7 June 2002 Diffusion-based thermal tomography
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Thermal imaging is one of the fastest growing areas of nondestructive testing. The basic idea is to apply heat to a material and study the way the temperature changes within the material to learn about its composition. The technique is rapid, relatively inexpensive and most importantly has a wide coverage area with a single experimental measurement. One of the main goals in thermal imaging has been to improve flaw definition through advanced image processing. Tomographic imaging is a very attractive way to achieve this goal. Although there have been some attempts to implement tomographic principles for thermal imaging, they have been only marginally successful. One possible reason for this is that conventional tomography algorithms rely upon wave propagation (either electromagnetic or acoustic) and are inherently unsuitable for thermal diffusion without suitable modifications. In this research program, a modified approach to thermal imaging is proposed which fully accounts for diffusion phenomena in a tomographic imaging algorithm. Here, instead of the large area source commonly used in conventional thermal imaging applications, a raster scanned point source is employed in order to provide the well defined source- receiver positions required for tomographic imaging. A thermal diffusion modified version of ART is used for image reconstruction. Examples of tomographic images are presented from synthetically generated data to illustrate the utility of the approach.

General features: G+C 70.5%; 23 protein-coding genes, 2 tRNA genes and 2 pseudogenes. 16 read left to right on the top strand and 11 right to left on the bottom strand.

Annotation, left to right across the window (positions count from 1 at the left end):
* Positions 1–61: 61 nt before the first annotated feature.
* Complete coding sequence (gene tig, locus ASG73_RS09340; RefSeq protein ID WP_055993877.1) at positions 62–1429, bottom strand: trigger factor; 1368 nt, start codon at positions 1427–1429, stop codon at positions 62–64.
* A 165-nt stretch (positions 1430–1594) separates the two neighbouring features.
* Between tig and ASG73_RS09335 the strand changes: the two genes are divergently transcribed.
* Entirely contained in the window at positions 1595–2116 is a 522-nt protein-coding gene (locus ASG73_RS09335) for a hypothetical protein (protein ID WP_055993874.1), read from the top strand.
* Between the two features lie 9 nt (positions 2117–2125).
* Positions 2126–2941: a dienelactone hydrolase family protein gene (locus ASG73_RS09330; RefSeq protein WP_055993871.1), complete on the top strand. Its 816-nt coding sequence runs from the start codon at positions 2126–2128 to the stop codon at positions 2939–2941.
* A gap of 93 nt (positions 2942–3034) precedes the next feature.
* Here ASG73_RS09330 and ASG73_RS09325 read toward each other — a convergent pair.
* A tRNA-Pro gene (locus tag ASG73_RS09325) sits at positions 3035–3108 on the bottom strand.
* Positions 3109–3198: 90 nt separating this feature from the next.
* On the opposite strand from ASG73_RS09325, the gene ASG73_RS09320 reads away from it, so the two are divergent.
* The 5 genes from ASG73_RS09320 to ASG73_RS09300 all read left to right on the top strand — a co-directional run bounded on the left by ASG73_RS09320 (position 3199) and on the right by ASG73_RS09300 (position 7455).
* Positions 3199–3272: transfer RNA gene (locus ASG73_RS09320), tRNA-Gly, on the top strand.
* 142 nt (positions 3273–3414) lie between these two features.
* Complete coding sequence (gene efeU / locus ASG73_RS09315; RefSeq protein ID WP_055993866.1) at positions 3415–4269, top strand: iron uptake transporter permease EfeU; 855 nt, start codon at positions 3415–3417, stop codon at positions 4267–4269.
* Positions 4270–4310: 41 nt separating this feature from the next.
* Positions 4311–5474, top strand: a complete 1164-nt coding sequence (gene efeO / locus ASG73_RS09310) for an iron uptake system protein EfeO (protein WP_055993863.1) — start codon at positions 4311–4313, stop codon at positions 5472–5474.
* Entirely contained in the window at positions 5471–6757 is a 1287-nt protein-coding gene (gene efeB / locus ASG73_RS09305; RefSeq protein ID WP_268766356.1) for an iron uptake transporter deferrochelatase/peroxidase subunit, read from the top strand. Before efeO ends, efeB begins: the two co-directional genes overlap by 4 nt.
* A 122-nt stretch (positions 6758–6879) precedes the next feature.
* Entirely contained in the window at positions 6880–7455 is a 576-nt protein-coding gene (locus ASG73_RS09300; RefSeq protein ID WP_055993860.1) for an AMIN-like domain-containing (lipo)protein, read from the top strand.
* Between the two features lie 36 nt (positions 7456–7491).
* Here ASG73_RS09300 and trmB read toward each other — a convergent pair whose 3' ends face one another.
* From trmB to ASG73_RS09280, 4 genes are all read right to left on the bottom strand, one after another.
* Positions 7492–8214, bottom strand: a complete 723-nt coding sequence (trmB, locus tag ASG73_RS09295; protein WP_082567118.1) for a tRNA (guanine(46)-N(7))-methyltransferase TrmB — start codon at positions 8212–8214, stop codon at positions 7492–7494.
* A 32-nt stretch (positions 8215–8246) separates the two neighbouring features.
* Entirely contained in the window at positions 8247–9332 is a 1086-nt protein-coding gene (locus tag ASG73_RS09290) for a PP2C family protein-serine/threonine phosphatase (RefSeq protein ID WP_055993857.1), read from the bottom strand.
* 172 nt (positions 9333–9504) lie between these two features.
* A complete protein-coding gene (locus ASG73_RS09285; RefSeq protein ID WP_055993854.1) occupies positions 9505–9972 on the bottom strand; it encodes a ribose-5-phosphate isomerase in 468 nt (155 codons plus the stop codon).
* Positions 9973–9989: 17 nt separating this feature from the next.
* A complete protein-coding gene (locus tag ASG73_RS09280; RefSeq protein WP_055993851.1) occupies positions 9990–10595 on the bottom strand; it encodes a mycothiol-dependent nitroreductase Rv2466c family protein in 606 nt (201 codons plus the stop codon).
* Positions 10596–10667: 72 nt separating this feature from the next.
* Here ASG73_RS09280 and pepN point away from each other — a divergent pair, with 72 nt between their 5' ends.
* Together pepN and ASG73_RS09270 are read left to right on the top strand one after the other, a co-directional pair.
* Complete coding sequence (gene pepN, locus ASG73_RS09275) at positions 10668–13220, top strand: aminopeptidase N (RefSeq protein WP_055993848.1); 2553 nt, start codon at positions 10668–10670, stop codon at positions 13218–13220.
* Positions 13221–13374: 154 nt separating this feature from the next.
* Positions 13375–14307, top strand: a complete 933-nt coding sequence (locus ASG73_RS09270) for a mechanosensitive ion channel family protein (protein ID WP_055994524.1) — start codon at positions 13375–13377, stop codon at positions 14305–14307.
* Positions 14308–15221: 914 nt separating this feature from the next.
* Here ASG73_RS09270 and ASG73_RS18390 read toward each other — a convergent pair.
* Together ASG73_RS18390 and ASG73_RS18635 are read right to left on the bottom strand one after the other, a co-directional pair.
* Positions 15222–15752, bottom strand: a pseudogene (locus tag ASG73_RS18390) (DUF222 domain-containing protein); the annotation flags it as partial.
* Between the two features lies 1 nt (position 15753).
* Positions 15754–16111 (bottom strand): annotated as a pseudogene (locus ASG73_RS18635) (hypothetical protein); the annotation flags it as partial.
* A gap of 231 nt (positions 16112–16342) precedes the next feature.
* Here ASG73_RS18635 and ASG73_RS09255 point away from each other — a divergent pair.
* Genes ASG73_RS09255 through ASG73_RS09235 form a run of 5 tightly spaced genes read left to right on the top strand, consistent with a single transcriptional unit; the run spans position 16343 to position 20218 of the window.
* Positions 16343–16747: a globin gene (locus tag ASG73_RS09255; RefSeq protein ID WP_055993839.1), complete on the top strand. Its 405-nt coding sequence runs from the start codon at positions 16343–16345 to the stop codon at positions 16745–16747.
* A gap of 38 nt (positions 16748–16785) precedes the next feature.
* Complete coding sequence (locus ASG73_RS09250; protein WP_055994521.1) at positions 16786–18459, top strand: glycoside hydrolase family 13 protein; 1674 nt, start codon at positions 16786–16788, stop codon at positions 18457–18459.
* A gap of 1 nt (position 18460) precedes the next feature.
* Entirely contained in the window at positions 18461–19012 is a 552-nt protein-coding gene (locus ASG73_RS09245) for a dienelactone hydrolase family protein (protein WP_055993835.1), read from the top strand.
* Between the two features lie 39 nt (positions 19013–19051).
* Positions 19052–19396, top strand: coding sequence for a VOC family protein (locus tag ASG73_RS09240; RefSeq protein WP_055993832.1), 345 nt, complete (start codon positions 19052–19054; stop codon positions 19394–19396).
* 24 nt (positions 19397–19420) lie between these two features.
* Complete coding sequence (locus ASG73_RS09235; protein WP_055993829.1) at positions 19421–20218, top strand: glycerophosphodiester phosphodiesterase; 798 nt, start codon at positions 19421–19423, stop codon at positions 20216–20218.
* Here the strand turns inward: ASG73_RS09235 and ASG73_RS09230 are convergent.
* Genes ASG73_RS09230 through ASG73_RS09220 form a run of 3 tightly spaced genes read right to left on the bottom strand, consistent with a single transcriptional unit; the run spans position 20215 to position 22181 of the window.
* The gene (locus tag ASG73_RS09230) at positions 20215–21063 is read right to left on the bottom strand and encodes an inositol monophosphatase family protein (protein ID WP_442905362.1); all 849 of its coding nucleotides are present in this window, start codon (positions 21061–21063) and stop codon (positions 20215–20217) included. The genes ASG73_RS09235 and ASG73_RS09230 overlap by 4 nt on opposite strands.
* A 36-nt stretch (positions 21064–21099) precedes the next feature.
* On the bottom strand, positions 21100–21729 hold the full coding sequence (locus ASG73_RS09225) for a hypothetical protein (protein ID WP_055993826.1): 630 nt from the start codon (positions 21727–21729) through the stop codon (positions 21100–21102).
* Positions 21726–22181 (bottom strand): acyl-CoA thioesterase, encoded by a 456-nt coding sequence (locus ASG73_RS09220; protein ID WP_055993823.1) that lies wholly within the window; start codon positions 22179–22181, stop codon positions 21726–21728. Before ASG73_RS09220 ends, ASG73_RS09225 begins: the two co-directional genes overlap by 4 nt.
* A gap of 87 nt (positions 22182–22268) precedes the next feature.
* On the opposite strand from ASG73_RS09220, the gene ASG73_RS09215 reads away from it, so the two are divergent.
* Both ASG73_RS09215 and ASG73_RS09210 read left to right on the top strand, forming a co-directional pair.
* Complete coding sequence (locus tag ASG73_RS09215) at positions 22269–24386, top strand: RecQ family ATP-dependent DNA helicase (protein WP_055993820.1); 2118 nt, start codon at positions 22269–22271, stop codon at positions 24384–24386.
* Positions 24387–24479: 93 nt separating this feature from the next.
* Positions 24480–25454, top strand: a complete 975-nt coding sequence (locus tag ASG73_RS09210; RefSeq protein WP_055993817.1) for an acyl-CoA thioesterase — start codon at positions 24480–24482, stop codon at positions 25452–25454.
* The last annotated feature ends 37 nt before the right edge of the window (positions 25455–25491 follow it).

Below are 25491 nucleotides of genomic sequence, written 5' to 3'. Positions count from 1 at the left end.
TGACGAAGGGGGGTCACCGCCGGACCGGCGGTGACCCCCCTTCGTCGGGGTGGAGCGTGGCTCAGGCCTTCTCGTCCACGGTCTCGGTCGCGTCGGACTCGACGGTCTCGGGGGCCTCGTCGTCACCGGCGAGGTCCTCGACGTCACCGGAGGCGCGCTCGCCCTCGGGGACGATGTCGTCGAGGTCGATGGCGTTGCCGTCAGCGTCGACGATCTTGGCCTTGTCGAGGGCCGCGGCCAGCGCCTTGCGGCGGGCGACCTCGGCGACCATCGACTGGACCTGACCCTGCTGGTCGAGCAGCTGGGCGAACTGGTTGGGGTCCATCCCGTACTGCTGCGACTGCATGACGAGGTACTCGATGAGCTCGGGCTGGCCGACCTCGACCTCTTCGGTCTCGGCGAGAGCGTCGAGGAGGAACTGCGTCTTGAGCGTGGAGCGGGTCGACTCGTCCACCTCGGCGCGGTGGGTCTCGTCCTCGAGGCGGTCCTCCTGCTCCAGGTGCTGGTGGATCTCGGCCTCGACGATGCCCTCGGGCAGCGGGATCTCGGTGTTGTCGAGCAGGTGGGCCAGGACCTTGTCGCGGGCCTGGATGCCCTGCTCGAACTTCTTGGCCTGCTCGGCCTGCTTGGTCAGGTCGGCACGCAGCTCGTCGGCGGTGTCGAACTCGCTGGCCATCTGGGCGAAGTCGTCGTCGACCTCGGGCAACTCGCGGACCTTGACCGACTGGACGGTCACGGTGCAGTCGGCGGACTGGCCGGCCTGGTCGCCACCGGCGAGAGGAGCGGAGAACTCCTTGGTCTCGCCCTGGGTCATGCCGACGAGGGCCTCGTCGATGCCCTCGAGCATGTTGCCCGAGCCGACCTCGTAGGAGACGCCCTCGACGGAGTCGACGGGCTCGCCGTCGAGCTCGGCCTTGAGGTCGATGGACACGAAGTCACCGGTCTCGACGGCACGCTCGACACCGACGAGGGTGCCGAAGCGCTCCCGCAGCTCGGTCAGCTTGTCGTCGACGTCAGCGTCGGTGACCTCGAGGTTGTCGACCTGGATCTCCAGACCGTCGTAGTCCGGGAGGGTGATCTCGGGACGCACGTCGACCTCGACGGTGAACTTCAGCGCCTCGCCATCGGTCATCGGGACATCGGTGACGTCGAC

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Ronald A. Kline, Ronald A. Kline, William P. Winfree, William P. Winfree, } "Diffusion-based thermal tomography", Proc. SPIE 4703, Nondestructive Evaluation and Reliability of Micro- and Nanomaterial Systems, (7 June 2002); doi: 10.1117/12.469626; https://doi.org/10.1117/12.469626

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